Young people expect that kind of connectivity, at any hour of the day or night, says Rodriguez.
"They're so used to doing things electronically," he says. Employers who didn't score well with Gen Y on the Great Company surveys are "probably still pushing paper."
And then there is the issue of trust. After the 9/11 attacks, far fewer people traveled, and the hotel industry was temporarily devastated, says Rodriguez. Many hotel companies reneged on job offers they had extended to graduates of university hospitality programs.
Not Marriott. "We found ways to employ them any way we could," he says. "We honored our commitments."
He believes that effort has resulted in "lifelong loyalty" from many of those employees.
And Marriott's effort is still remembered by university officials, who spread the word to students.
Says Rodriguez: "Gen Y is very much looking for employers who are genuine."
The Great Companies for Millennials also scored particularly high in the surveys among young people asked to rate them according to whether they give promotions "to those who best deserve them."
Chesapeake Energy, based in Oklahoma City, has that one covered. Young employees are given responsibility early, says Martha Burger, senior vice president for human and corporate resources.
"If a supervisory position is open, it's not necessarily the person who's been here the longest who gets it," says Burger. "It's the person who's best for the job."
That's what young people expect, she says. "The concept of paying your dues is something we need to forget for the younger generation," says Burger. "They see paying your dues as occupying space."
Her company's policy is, "If you want something, you don't have to wait 10 years to get it. If you've earned the responsibility, you can have it."
At Chesapeake Energy, having talented young employees is not a luxury -- it's a necessity. In the 1970s and 1980s, "the oil boom turned to oil bust," and few young people wanted to work for energy companies, says Burger. As a result, an entire generation is missing from the workforce. The company has been growing rapidly in recent years, says Burger, and there's a tremendous need for new waves of young people.
But competition for young workers in the industry is intense, so Chesapeake has had to be very creative in keeping them happy. One technique: The company trains supervisors and managers -- who are often in the 50s -- on the best ways to develop young people.
"We talk about the differences in this generation, and what makes them tick," says Burger. "We do case studies, such as asking, 'How would you handle a young person who comes to you and says, 'I'm not being challenged'? "
The company does this because it can't afford not to, says Burger.
"If young people aren't understood, they will leave," she says. "Their thought process about getting another job is different from other generations."
Companies that don't recognize this run the risk of alienating millennials. That's something that National Instruments, an Austin, Texas-based firm that makes computer hardware and software for engineering uses, understands very well.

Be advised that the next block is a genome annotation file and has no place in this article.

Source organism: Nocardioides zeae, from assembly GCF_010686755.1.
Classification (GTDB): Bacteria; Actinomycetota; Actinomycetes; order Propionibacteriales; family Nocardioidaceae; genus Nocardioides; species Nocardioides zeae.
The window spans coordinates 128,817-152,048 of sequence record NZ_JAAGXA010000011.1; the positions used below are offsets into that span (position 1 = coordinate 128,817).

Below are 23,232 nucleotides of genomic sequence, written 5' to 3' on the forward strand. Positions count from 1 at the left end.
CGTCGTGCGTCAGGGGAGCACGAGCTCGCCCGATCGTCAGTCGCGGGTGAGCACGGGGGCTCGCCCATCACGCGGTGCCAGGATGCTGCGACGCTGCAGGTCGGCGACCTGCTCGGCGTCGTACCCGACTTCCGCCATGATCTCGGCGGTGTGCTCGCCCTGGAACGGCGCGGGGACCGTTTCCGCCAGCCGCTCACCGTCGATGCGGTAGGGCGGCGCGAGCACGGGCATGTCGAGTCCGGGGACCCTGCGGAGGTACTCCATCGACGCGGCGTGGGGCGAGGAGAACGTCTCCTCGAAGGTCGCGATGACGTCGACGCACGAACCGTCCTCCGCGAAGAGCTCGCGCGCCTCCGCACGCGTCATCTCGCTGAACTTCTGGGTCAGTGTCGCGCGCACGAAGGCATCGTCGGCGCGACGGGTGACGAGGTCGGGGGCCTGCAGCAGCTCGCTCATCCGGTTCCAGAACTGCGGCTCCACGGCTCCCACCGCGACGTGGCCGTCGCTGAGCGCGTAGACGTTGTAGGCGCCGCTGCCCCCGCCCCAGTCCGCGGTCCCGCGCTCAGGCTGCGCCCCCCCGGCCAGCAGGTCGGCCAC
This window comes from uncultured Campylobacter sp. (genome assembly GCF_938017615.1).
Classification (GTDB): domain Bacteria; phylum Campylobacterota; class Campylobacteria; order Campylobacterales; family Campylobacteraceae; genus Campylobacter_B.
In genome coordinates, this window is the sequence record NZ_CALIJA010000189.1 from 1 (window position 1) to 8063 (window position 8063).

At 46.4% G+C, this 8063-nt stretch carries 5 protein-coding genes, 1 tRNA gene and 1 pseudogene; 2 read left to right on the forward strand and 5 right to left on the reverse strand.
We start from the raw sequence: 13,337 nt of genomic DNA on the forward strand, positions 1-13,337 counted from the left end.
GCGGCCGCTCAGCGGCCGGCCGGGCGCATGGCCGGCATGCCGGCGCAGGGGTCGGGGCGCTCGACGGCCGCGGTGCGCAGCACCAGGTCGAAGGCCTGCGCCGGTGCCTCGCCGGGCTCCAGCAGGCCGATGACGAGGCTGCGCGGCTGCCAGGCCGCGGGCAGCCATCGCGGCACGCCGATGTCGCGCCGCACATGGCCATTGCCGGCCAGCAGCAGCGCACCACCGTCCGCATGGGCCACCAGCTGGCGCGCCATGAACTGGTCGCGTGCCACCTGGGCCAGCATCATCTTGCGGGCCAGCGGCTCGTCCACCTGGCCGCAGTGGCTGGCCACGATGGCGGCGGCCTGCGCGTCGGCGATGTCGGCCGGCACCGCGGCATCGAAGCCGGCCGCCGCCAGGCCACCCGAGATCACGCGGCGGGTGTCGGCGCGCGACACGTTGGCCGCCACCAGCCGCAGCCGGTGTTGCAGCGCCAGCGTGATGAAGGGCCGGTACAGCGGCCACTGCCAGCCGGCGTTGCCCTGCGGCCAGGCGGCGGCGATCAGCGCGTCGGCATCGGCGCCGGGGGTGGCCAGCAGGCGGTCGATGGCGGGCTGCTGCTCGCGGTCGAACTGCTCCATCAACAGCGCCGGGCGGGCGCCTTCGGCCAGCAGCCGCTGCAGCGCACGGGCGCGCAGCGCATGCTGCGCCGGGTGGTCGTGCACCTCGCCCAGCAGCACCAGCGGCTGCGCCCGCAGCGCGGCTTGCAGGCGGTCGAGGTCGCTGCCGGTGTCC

"Our culture doesn't start from 'You're too young,' " says Mark Finger, vice president of human resources. "We're not afraid to take people with 12 to 18 months' experience and put them in the field."
The company's approach, he says, is "We're not afraid of your talent. We'll reward talent and people who do incredible things. That is very attractive to very smart people."
David Hall, who is 25 and has worked for National Instruments for two-and-a-half years, agrees. He's responsible for driving revenue growth for a line of products that test wireless devices in cell phones. He regularly meets with customers, and writes articles for industry magazines.
"I've been given a huge responsibility to lead a big initiative at a very young age," says Hall, who has a degree in computer engineering. "It's kind of thrilling." He got a taste of that early responsibility when he taught a computer programming class to fellow employees six months after joining the company.
"Many of the people attending the class had kids older than me," he says. "But they were looking to me for answers for a fairly technical product. And these guys were smart."
There was a lot of pressure and responsibility, says Hall, but "that's the kind of experience that grows you as a person and a professional."
It's critical that fast-rising young employees don't get bogged down and discouraged. Kimley-Horn and Associates, a Cary, N.C.-based company that specializes in civil engineering and land planning, takes care to hire enough graduates each year so young employees can keep moving up.
Some companies tend to hire graduates in chunks every few years, but Kimley-Horn, which has about 2,400 employees, keeps the pipeline moving, says Barry Barber, director of human resources.
"If we don't hire anybody, you're still low man on the totem pole," says Barber.
Young employees could get burned out, or stuck in place.
"We don't want folks to be pigeonholed," he says. "You don't do that with a 24-year-old."
A Social Agenda
Although corporate America generally frowns on too much socializing at work, many of the companies on our list -- including Kimley-Horn -- actually encourage employees to get together.